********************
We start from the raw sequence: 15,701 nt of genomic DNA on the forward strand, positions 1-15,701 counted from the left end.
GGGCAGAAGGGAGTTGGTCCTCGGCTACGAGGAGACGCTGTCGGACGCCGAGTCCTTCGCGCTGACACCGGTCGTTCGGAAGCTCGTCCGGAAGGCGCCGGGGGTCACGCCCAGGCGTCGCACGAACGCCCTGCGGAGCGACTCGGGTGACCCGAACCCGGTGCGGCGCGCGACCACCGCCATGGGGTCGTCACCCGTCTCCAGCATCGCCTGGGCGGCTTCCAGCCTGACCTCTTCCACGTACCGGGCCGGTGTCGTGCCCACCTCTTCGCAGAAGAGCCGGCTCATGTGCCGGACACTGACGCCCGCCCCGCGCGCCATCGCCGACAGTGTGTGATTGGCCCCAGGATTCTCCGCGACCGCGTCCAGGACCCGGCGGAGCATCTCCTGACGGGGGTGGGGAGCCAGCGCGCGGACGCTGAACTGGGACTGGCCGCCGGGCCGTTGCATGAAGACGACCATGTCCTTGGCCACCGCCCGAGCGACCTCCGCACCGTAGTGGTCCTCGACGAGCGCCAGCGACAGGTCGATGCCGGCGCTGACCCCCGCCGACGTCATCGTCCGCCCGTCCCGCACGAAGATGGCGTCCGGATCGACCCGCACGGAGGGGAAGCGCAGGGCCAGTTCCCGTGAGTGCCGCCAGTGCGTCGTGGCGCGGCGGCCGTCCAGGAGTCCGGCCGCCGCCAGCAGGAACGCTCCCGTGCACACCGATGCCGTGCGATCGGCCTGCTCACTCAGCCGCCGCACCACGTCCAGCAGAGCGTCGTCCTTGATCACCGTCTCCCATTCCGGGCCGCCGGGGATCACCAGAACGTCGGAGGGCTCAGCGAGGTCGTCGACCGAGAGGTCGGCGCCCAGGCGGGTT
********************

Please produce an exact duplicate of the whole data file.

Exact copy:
We start from the raw sequence: 15,701 nt of genomic DNA on the forward strand, positions 1-15,701 counted from the left end.
GGGCAGAAGGGAGTTGGTCCTCGGCTACGAGGAGACGCTGTCGGACGCCGAGTCCTTCGCGCTGACACCGGTCGTTCGGAAGCTCGTCCGGAAGGCGCCGGGGGTCACGCCCAGGCGTCGCACGAACGCCCTGCGGAGCGACTCGGGTGACCCGAACCCGGTGCGGCGCGCGACCACCGCCATGGGGTCGTCACCCGTCTCCAGCATCGCCTGGGCGGCTTCCAGCCTGACCTCTTCCACGTACCGGGCCGGTGTCGTGCCCACCTCTTCGCAGAAGAGCCGGCTCATGTGCCGGACACTGACGCCCGCCCCGCGCGCCATCGCCGACAGTGTGTGATTGGCCCCAGGATTCTCCGCGACCGCGTCCAGGACCCGGCGGAGCATCTCCTGACGGGGGTGGGGAGCCAGCGCGCGGACGCTGAACTGGGACTGGCCGCCGGGCCGTTGCATGAAGACGACCATGTCCTTGGCCACCGCCCGAGCGACCTCCGCACCGTAGTGGTCCTCGACGAGCGCCAGCGACAGGTCGATGCCGGCGCTGACCCCCGCCGACGTCATCGTCCGCCCGTCCCGCACGAAGATGGCGTCCGGATCGACCCGCACGGAGGGGAAGCGCAGGGCCAGTTCCCGTGAGTGCCGCCAGTGCGTCGTGGCGCGGCGGCCGTCCAGGAGTCCGGCCGCCGCCAGCAGGAACGCTCCCGTGCACACCGATGCCGTGCGATCGGCCTGCTCACTCAGCCGCCGCACCACGTCCAGCAGAGCGTCGTCCTTGATCACCGTCTCCCATTCCGGGCCGCCGGGGATCACCAGAACGTCGGAGGGCTCAGCGAGGTCGTCGACCGAGAGGTCGGCGCCCAGGCGGGTT